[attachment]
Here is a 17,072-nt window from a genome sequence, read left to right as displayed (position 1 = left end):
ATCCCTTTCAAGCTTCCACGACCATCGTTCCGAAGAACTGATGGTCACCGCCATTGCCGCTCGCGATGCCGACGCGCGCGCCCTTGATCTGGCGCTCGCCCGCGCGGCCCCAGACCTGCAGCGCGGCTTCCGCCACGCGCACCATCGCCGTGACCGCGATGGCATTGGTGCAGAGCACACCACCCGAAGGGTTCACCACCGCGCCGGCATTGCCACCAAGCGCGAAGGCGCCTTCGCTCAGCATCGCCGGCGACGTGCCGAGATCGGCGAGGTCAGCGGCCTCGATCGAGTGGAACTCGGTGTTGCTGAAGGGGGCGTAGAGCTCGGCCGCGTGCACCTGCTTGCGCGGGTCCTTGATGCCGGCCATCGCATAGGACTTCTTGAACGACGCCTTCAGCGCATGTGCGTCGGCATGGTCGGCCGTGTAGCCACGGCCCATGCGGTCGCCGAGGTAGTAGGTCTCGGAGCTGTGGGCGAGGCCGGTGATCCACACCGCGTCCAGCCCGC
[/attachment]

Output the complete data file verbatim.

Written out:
Here is a 17,072-nt window from a genome sequence, read left to right as displayed (position 1 = left end):
ATCCCTTTCAAGCTTCCACGACCATCGTTCCGAAGAACTGATGGTCACCGCCATTGCCGCTCGCGATGCCGACGCGCGCGCCCTTGATCTGGCGCTCGCCCGCGCGGCCCCAGACCTGCAGCGCGGCTTCCGCCACGCGCACCATCGCCGTGACCGCGATGGCATTGGTGCAGAGCACACCACCCGAAGGGTTCACCACCGCGCCGGCATTGCCACCAAGCGCGAAGGCGCCTTCGCTCAGCATCGCCGGCGACGTGCCGAGATCGGCGAGGTCAGCGGCCTCGATCGAGTGGAACTCGGTGTTGCTGAAGGGGGCGTAGAGCTCGGCCGCGTGCACCTGCTTGCGCGGGTCCTTGATGCCGGCCATCGCATAGGACTTCTTGAACGACGCCTTCAGCGCATGTGCGTCGGCATGGTCGGCCGTGTAGCCACGGCCCATGCGGTCGCCGAGGTAGTAGGTCTCGGAGCTGTGGGCGAGGCCGGTGATCCACACCGCGTCCAGCCCGC